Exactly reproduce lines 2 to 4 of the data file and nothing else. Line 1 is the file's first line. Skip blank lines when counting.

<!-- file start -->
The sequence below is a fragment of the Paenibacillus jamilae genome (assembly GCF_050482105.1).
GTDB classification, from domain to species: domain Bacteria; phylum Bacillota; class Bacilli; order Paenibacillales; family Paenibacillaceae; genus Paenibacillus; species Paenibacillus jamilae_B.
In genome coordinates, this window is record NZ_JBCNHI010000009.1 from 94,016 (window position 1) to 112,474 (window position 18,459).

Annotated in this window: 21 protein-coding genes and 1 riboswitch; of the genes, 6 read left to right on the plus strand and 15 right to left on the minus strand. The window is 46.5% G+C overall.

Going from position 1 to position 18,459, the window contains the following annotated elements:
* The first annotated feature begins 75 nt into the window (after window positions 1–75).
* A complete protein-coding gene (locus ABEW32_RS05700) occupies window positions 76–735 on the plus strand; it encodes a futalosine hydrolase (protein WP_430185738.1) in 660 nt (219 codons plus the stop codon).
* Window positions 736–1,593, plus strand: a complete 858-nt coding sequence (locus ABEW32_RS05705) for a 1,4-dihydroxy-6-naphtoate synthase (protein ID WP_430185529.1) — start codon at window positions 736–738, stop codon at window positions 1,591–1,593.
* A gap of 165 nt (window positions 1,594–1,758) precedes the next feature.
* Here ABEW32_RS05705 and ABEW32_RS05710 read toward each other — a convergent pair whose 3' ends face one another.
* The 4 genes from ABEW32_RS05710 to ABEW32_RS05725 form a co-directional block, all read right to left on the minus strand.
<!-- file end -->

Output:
GTDB classification, from domain to species: domain Bacteria; phylum Bacillota; class Bacilli; order Paenibacillales; family Paenibacillaceae; genus Paenibacillus; species Paenibacillus jamilae_B.
In genome coordinates, this window is record NZ_JBCNHI010000009.1 from 94,016 (window position 1) to 112,474 (window position 18,459).

Annotated in this window: 21 protein-coding genes and 1 riboswitch; of the genes, 6 read left to right on the plus strand and 15 right to left on the minus strand. The window is 46.5% G+C overall.